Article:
Evaluating the Credibility of Websites

By on March 17, 2013

My 8th graders are in the middle of a research paper on Westward Movement. For this assignment students are required to use at least three sources: one print source, one web based source, and a third of their choice. Every year we deal with the issue of students wanting to use sites like Wikipedia, About.com, and Ask.com as cited sources. This year our 8th grade Core team (inspired by the 21st century skill focus of the Common Core Standards) decided to explicitly teach students how to evaluate the credibility and reliability of websites. We found a few different resources on-line and created a user friendly check list for our students to complete as they were selecting websites to use for their papers.

The checklist we created is organized by the acronym C.A.R.S (credibility, accuracy, reliability, sources). Each of the 8th grade teachers reviewed the checklist with students before taking them to the computer lab to conduct their research. Before students began taking any notes on their research topics, they were required to complete the checklist. It was a great learning experience for all students. Many students were surprised to discover how hard it was to find an actual author of a website. One student, upon finding the author of her site said, "Ms. Olamit, I don't think this guy is a reliable author because it says he once spent some time evading law enforcement before creating this website." Examples like this were great for students to learn from and pretty hilarious.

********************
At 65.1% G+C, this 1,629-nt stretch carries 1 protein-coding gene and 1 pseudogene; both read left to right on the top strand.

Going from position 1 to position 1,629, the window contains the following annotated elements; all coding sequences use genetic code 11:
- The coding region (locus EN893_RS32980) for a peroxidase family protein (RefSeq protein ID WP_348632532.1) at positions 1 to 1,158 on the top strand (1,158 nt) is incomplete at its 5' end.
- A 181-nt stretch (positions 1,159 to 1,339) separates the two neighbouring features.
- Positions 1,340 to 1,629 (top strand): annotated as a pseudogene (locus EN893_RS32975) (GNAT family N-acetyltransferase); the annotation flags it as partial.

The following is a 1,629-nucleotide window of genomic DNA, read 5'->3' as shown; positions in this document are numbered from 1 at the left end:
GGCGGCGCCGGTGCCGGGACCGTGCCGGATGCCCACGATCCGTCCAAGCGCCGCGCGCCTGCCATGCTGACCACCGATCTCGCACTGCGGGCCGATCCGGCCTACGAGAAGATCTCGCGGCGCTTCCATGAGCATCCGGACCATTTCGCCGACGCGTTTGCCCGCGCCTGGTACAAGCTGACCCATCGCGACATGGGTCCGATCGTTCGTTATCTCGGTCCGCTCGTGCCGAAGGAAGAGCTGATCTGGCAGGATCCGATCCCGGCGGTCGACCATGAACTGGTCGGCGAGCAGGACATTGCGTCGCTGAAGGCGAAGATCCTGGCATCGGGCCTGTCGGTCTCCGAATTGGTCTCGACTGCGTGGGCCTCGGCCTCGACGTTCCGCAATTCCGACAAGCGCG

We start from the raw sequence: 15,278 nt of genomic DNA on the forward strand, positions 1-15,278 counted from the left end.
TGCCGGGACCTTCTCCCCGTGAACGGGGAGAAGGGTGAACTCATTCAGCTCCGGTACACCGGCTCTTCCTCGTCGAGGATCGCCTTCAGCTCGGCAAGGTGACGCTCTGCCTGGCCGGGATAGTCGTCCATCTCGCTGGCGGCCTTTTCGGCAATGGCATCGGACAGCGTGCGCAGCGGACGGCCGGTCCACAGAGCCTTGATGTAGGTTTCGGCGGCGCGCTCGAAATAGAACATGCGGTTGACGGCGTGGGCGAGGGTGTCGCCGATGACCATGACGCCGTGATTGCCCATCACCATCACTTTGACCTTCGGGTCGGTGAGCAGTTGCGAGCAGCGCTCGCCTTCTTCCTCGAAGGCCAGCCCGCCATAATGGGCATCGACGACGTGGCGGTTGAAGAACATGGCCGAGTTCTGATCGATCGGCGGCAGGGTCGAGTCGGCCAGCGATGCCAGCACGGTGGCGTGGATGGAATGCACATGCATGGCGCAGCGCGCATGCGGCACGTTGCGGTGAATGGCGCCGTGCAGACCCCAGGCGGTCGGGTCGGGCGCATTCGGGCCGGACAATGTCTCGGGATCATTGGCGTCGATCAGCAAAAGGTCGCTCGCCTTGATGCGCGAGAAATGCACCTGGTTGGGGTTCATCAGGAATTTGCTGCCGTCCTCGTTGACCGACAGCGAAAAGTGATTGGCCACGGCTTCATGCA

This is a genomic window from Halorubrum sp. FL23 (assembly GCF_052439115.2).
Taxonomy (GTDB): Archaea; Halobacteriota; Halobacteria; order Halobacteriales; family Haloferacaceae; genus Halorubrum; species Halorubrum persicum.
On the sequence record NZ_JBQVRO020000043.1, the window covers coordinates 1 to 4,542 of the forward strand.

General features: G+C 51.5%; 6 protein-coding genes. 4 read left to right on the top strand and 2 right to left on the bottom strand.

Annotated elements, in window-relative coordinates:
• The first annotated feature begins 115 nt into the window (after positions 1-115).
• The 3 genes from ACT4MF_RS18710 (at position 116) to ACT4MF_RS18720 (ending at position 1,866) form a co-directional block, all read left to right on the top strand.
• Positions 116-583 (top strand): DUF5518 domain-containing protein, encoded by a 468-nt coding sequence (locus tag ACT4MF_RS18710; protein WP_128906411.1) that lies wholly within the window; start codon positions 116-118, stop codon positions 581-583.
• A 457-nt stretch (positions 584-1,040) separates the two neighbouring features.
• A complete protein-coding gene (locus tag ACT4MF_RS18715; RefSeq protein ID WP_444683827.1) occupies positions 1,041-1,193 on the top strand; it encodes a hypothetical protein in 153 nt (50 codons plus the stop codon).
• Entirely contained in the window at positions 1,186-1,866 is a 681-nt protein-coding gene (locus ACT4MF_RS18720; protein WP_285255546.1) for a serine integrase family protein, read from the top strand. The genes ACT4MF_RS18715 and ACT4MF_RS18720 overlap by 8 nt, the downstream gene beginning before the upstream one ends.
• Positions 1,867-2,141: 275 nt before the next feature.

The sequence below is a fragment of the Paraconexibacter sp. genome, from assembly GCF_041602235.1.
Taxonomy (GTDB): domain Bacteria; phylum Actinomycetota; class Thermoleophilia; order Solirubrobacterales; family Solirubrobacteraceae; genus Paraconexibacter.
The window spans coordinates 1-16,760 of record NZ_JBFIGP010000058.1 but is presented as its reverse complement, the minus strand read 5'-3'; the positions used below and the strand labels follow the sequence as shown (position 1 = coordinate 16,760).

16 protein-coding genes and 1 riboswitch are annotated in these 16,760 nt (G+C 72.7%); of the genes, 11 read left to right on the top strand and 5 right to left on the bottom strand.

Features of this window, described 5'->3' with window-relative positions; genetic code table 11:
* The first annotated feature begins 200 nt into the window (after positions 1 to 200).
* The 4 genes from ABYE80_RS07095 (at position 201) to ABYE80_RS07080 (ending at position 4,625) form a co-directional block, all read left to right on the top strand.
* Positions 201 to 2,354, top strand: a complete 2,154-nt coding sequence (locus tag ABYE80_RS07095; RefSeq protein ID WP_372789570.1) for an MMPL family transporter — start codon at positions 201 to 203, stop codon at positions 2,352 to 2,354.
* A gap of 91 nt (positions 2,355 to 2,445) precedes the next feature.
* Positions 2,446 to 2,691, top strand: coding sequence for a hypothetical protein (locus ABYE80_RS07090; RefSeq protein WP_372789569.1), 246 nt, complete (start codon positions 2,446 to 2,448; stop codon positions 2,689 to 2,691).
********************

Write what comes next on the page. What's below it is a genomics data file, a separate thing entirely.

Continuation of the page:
The next time I had this group of students I had them write a reflective paragraph on what they learned about evaluating websites. Students were able to express in their own words what makes a website credible. We also discussed the fact that Wikipedia actually met many of the criteria on our evaluation sheet and whether or not it should be able to "count" as a site that they could reference in their papers. All in all the activities led to interesting discussions and most importantly got students to begin critically examining the web sites they use for research online.

Check out the website evaluation checklist we created and let me know how it goes using it with your students!

You can also try LiteracyTA's Evaluating Sources activities.

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Literacy Standards In Action

We've mapped our literacy lessons and reading, speaking, and writing skills to state standards, Common Core, and NGSS. The standards are "the what" to teach. Our lessons are "the how" to meet the expectations defined by the standards. Click on the links below to view our quick reference table that maps standards to literacy lessons.

Gather relevant information from multiple print and digital resources, assess the credibility and accuracy of each source, and integrate the information while avoiding plagiarism.
Draw evidence from literary or informational texts to support analysis, reflection, and research.
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